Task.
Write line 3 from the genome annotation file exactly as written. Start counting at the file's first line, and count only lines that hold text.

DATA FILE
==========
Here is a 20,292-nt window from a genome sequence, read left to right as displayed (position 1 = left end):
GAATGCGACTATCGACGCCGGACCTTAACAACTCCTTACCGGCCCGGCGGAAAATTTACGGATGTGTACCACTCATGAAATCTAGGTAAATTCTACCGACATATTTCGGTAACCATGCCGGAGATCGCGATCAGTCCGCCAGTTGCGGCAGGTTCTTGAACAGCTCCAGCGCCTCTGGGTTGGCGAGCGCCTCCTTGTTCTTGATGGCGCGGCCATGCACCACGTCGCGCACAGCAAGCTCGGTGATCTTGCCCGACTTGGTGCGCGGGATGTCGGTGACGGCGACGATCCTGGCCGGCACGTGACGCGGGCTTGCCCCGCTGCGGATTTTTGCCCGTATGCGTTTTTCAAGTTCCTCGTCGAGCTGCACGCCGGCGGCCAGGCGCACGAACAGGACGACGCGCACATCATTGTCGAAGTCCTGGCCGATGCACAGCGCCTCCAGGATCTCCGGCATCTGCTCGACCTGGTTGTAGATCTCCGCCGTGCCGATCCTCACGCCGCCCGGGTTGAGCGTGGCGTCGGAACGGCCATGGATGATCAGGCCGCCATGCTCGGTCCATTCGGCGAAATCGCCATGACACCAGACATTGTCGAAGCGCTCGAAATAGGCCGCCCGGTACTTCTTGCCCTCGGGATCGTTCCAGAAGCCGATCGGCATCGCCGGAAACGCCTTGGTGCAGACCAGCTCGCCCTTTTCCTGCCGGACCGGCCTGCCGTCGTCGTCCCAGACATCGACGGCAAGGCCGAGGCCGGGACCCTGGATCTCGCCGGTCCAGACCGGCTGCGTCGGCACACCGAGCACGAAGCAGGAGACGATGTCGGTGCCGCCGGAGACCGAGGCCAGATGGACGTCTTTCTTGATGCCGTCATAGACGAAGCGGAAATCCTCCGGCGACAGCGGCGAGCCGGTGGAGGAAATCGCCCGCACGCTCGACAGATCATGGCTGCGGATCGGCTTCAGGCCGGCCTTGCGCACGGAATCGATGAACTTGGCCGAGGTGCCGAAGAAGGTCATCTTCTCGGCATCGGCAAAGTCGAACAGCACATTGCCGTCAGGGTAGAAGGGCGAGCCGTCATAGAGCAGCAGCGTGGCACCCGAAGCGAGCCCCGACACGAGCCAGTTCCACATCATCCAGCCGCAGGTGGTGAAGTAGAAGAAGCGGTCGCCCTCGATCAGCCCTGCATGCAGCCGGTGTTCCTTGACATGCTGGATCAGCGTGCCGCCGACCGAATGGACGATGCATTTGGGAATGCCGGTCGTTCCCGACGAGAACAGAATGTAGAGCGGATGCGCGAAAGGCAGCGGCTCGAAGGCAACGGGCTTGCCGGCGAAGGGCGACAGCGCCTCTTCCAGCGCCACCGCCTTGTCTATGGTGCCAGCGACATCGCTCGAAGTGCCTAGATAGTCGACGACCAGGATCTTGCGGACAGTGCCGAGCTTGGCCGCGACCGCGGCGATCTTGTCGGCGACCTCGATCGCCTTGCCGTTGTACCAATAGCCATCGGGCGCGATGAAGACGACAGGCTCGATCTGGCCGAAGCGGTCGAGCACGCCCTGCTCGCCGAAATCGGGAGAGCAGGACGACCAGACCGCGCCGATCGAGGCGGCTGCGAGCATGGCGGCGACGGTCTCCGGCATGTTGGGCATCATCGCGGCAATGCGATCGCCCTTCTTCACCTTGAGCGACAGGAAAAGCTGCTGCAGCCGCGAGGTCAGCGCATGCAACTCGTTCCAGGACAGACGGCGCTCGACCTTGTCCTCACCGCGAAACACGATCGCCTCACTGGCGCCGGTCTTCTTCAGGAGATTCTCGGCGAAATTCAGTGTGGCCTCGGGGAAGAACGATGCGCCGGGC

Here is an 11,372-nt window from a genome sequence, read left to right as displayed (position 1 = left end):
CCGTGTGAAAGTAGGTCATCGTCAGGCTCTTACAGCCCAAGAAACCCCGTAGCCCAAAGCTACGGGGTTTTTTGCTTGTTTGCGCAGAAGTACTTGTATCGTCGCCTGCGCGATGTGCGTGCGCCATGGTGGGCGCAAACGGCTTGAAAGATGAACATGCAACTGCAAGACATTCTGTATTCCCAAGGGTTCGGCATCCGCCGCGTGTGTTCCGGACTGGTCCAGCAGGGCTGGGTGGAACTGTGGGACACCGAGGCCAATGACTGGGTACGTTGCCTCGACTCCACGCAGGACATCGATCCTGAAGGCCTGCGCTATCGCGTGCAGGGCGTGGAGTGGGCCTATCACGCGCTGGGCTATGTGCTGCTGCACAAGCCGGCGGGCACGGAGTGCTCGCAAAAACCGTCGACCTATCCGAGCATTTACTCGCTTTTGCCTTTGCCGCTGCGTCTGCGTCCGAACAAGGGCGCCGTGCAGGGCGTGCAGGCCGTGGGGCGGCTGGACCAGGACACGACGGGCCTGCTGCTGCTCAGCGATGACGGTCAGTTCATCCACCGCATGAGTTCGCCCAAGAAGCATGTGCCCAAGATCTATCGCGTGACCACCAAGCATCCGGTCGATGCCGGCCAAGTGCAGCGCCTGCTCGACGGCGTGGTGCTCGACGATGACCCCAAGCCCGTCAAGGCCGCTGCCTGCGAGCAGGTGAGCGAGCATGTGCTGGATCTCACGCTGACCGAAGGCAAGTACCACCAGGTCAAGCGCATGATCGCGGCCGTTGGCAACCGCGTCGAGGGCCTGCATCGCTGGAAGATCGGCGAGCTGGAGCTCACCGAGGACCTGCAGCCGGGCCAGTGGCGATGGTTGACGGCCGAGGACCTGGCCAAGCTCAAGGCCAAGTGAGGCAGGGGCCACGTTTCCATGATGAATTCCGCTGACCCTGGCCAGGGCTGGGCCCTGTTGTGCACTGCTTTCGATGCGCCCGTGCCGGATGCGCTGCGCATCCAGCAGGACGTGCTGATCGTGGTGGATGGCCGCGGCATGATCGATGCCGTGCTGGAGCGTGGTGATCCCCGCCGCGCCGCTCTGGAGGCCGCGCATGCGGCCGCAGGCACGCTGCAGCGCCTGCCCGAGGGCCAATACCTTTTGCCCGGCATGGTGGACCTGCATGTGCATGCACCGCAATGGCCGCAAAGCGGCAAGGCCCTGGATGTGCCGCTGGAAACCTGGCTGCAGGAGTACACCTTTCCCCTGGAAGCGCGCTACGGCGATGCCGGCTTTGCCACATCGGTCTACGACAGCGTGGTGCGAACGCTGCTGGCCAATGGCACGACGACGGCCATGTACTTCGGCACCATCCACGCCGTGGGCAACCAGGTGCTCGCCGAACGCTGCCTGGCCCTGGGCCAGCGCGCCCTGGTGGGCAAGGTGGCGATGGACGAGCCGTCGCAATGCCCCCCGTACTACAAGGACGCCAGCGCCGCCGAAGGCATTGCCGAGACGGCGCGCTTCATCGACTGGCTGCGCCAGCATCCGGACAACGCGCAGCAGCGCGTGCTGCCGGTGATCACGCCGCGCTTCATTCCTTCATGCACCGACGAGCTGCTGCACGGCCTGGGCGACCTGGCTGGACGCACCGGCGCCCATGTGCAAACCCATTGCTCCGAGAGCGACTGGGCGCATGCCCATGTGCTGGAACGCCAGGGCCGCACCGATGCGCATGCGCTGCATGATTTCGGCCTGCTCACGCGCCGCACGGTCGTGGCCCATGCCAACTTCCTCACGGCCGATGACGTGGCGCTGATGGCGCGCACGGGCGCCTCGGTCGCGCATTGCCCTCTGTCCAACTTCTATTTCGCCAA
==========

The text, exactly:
Here is an 11,372-nt window from a genome sequence, read left to right as displayed (position 1 = left end):